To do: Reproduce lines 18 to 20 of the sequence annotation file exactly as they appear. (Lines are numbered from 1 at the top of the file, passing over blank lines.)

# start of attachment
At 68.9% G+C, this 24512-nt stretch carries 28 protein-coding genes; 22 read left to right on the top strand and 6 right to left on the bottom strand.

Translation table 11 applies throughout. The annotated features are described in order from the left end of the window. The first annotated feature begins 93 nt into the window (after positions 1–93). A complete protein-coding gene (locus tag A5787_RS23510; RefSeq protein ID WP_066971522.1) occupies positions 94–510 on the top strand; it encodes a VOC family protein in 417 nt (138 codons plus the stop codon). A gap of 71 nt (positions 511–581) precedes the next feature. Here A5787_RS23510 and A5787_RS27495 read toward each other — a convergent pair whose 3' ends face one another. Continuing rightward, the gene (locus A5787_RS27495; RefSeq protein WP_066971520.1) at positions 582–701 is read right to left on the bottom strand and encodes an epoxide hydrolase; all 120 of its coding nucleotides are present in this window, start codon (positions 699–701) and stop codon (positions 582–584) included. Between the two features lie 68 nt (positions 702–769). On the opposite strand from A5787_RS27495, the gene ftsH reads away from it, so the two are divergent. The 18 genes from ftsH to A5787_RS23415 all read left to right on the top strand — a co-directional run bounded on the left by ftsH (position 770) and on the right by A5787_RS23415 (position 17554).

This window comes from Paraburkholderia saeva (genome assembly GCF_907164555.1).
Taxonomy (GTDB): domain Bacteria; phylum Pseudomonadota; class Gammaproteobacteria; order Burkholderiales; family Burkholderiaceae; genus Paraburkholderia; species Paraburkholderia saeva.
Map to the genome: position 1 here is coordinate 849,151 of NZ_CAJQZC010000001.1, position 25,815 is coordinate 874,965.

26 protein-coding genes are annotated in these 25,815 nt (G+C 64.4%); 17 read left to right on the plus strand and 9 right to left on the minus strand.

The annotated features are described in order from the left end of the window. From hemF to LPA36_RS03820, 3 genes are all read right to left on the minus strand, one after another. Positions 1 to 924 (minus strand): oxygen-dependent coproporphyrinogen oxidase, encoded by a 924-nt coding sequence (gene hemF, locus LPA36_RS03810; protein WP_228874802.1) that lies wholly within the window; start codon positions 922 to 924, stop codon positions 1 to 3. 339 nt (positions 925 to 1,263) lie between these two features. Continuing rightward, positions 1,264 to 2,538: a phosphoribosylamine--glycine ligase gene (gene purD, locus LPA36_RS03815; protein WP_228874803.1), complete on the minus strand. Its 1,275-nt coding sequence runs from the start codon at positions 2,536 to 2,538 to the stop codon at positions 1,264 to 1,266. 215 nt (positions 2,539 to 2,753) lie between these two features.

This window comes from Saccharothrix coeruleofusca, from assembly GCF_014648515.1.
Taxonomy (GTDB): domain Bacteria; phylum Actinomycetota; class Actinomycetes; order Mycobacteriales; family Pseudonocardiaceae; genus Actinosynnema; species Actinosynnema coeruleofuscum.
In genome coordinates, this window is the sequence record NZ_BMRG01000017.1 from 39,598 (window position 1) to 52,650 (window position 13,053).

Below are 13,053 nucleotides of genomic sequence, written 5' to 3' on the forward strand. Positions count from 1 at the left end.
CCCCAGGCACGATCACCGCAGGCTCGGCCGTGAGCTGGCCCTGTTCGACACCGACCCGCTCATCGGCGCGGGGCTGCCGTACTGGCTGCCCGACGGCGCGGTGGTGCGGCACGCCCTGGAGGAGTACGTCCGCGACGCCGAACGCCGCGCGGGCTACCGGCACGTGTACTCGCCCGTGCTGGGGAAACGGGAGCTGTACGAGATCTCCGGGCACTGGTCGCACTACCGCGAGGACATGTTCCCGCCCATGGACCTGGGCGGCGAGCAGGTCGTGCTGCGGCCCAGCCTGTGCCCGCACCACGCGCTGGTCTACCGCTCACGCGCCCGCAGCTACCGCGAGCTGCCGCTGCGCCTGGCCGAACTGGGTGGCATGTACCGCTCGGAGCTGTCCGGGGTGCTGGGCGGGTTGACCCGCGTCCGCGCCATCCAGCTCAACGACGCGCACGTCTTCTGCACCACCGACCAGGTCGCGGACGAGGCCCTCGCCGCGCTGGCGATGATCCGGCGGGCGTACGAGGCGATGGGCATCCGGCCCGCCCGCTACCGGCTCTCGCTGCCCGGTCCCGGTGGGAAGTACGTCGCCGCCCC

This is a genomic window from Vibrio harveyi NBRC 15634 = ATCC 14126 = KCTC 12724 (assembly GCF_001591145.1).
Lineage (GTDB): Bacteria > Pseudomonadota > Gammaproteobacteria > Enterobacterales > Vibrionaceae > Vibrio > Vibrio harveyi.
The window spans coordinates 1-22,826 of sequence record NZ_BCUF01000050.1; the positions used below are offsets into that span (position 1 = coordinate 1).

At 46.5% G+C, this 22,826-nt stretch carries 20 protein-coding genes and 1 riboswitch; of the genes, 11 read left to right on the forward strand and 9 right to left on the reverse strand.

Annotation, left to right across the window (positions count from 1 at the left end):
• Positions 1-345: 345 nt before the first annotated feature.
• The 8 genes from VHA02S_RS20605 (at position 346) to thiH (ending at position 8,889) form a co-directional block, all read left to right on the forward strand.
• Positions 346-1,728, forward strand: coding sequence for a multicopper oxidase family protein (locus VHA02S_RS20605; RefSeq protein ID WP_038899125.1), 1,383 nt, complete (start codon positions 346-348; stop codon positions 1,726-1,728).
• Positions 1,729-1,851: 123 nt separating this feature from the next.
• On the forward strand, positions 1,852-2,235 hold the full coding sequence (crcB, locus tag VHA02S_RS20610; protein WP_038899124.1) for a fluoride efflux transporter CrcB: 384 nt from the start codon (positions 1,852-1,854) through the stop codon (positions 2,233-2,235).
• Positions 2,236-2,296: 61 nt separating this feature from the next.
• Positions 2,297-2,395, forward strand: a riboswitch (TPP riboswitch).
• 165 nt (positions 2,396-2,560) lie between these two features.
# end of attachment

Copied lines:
• Positions 1-345: 345 nt before the first annotated feature.
• The 8 genes from VHA02S_RS20605 (at position 346) to thiH (ending at position 8,889) form a co-directional block, all read left to right on the forward strand.
• Positions 346-1,728, forward strand: coding sequence for a multicopper oxidase family protein (locus VHA02S_RS20605; RefSeq protein ID WP_038899125.1), 1,383 nt, complete (start codon positions 346-348; stop codon positions 1,726-1,728).